Why are rockets round? Why not triangular, would it not be easier to make in some ways?
Cylindrical structures have the least surface area for the enclosed volume, and they are very strong.
Minimization of weight as well as pressure vessels do not like sharp corners. Also, rockets do have to fly through our atmosphere before entering space so there is need for aerodynamic stability.
I've recently seen a design by a major airframer that used a trapdezodial body shape. I can't remember the reasonings, I would assume packaging, but I believe that there were aerodynamic reasons as well. I can't remember the program, but I think it's findable through Google.
Probably the implementation of a 'lifting body'.
What's a 'rocket' that the Space Scuttle is not, and it is not 'round'? The Apollo Lunar Module was not round.
...and the SRBs and the Saturn V that put them into space????
I was looking for counterexamples to the universally quantified 'rockets [are] round'.
As the ancillary machinery is conceptually removed, the limit is the nozzle and usually round for reasons cited above. But note the not-round thrust vectoring nozzles on high performance jet engines. Both rocket motors and jet engines are reaction motors.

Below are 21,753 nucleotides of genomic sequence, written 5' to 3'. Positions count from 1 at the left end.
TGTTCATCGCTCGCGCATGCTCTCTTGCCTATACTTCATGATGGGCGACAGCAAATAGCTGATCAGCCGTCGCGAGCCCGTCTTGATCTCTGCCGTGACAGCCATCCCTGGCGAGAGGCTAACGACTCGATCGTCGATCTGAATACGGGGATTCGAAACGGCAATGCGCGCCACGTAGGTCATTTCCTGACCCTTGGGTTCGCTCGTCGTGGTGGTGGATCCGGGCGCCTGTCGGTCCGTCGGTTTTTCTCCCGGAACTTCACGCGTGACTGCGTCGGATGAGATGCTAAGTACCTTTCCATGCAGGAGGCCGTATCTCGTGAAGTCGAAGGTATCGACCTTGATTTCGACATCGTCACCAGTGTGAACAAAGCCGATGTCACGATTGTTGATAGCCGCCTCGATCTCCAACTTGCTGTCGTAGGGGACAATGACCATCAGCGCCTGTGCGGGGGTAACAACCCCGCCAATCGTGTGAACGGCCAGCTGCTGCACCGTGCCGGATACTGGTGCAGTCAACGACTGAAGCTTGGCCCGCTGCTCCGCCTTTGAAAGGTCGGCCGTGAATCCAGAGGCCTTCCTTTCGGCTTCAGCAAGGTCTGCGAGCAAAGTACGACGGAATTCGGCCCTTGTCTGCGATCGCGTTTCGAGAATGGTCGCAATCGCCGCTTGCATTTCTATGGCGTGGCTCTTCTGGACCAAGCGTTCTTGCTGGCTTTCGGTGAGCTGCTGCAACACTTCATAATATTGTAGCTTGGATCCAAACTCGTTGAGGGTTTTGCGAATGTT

Based on the way physicists usually approach problems, one might wonder why they are cylindrical and not perfectly round, frictionless spheres?
The design criteria for a thrust vectoring nozzle and a rocket nozzle are drastically different. The only thing they have in common is the fact that they are attached to a propulsion device. Just about the only rocket nozzle that isn't round is the aerospike and that has never flown.
They're not both reaction motors?
An "aerospike", indeed, many Trident SLBM have flown.
Cruise missiles Taurus, AGM-86s ALCM, Storm Shadow; all subsonic powered by air breathing reaction motors.
And have nothing to do with being a rocket. Again, just because they are reaction propulsion, they are completely different in their operation and environment.
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